Howdy from Doha. I'm here for the week kicking off a new project with my client here. I'm jetlagged, cranky, have an upset stomach, and am getting a little emotional. So of course, lets blog!
December is a weird time to be in the Middle East; it's really sunny and warm during the day, the adhan sounds at regular intervals, you subsist on hummus and tabbouleh, and yet there are Christmas trees and wreaths adorning the insides of hotels and other Western-expat type areas and canned Christmas music everywhere you turn. Once the sun sets, it's actually cold and you find yourself wrapped in a sweater just like in London, only sitting in a restaurant eating mezze with a lot of berobed people. It's an odd experience to be receiving festive holiday emails and invites and cheer in my via email while in a sandy desert city – and I can't imagine what it's like to be here, away from family and friends, for an extended or established period of time during the holidays.
So while I'm here experiencing a strange out of body experience, I learned that my company is organising a gift tree in aid of Camila Batmanghelidjh's Charity Kids Company. She selflessly gives up her Christmas celebration every year to host a big meal and party for 7,500 lonely kids who wouldn't otherwise have a holiday. She has also teamed up with John Lewis to create a Wish List of toys for the kids she serves (list number 525473, if you're interested) that members of the public can donate. An email came around with the information, and a suggestion that we try to pool our funds together to buy some of the more expensive toys for the kids.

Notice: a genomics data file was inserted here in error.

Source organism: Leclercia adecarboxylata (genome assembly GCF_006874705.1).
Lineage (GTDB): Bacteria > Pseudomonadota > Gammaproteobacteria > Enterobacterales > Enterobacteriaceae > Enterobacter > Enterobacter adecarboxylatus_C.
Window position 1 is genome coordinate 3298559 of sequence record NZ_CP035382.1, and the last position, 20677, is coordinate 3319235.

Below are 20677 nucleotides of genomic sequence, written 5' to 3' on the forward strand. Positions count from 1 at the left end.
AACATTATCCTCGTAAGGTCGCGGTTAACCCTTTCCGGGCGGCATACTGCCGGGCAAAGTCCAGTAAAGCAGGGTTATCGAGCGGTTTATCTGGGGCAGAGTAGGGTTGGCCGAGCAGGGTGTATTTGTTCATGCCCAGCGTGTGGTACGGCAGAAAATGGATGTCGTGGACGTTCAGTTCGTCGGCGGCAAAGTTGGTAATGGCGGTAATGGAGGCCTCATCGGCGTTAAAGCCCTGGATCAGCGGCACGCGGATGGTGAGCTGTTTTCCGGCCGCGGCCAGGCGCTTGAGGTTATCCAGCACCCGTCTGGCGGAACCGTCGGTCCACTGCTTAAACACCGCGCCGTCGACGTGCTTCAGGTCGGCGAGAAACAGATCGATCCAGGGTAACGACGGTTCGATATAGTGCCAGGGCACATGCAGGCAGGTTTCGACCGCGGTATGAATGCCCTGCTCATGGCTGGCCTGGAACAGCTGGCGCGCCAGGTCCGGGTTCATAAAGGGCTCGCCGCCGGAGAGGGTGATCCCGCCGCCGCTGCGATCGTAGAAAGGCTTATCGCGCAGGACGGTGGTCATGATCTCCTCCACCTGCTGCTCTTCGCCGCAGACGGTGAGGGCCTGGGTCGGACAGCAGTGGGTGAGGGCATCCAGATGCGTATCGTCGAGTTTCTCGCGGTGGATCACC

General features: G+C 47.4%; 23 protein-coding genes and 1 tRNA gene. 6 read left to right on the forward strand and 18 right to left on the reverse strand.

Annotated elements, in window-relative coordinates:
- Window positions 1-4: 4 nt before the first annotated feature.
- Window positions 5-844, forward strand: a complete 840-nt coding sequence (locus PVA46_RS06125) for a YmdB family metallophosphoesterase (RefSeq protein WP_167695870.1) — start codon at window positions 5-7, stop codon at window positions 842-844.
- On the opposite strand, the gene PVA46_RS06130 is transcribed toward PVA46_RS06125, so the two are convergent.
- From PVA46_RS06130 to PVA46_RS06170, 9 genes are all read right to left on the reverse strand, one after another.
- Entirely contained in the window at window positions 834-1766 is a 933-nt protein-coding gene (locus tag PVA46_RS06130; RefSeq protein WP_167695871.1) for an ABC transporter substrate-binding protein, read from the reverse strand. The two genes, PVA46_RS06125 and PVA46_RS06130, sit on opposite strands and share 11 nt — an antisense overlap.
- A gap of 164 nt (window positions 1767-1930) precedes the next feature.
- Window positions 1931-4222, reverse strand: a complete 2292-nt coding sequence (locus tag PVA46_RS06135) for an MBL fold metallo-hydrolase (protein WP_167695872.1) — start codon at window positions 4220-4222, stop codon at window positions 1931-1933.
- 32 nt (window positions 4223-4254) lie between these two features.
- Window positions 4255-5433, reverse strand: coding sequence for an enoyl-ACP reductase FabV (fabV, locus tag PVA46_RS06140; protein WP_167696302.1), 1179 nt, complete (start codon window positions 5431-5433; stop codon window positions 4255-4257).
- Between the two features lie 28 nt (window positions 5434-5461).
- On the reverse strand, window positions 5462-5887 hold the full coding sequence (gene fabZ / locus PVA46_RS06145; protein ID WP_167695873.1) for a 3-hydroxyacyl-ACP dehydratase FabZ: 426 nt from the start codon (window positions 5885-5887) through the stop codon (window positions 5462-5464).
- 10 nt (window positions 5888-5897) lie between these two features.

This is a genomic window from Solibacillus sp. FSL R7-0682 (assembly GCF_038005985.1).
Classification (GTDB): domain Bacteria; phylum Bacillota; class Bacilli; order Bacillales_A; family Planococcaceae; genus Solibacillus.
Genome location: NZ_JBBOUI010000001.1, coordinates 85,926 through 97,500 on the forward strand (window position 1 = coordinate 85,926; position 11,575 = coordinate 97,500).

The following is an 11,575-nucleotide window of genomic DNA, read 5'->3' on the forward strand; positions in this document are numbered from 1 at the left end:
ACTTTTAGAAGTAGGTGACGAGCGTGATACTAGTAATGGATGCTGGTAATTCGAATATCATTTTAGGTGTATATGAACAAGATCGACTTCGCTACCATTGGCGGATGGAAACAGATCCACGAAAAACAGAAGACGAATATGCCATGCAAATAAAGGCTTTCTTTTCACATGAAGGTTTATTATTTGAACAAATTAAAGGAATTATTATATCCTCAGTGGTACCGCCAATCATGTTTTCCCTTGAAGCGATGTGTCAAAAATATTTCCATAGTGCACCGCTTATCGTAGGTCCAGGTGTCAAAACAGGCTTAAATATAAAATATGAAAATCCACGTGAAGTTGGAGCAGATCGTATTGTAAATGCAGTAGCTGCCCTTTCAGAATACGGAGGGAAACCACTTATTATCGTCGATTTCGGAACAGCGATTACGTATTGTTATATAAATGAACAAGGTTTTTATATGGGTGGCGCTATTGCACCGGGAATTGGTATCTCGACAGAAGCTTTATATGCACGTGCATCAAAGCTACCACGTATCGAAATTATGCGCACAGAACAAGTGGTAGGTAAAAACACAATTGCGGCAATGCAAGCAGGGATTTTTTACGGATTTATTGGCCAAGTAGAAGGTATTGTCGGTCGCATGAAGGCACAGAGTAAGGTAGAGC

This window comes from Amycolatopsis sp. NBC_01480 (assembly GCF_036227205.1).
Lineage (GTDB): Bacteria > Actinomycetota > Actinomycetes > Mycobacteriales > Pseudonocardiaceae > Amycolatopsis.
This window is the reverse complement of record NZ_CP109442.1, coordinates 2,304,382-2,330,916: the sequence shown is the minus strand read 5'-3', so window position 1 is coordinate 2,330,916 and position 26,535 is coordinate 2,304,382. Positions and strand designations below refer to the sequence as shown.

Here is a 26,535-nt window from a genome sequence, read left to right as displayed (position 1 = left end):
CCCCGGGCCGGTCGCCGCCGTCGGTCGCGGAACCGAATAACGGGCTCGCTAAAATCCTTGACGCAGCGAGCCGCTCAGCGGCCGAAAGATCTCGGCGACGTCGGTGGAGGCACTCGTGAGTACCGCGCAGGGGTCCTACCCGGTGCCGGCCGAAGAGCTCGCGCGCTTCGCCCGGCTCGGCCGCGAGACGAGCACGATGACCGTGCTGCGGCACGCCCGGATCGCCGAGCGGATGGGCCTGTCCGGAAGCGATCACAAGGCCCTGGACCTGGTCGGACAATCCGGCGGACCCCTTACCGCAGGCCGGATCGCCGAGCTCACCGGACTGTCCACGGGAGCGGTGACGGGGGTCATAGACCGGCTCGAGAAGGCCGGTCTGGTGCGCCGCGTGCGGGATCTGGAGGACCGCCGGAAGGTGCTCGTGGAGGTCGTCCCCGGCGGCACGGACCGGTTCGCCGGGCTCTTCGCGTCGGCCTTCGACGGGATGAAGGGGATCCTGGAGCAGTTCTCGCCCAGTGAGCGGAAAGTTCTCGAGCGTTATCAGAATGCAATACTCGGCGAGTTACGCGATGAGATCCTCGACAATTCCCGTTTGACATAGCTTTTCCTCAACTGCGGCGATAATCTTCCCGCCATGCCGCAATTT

I clicked on the wishlist out of curiosity, and as I looked through the selection of toys I started welling up. Maybe it's the work stress, maybe it's the tiredness, maybe it's hearing canned versions of Disney theme songs constantly from the beach outside, maybe it's reading too much about the Royal Bump, but I got really emotional looking at all of those toys picked out for kids whose parents just can't give them a proper Christmas. Nothing on that list is over £65, which I think made me even more sad – I work for a fancy branding agency that charges a lot of money to clients for our work, and we employees take home rather good salaries for our industry, and we can't afford, each of us, to give some kids some gifts that will hopefully make them think that each of them are special just for one day? I just felt, in some part of me, a big injustice and a need to do something.
So I've decided: of course I will buy some gifts, myself, to donate for these special kids, but also I am going to ensure that in my budget moving forward I keep aside some money for charity. Despite my self-pitying laments that I am "always broke" and "can't afford xx or yy," in reality I am much better off than so many others. As I go about this holiday season buying gifts for my loved ones, I want to remember that the joy of giving is not just about presents but about making life better for everyone.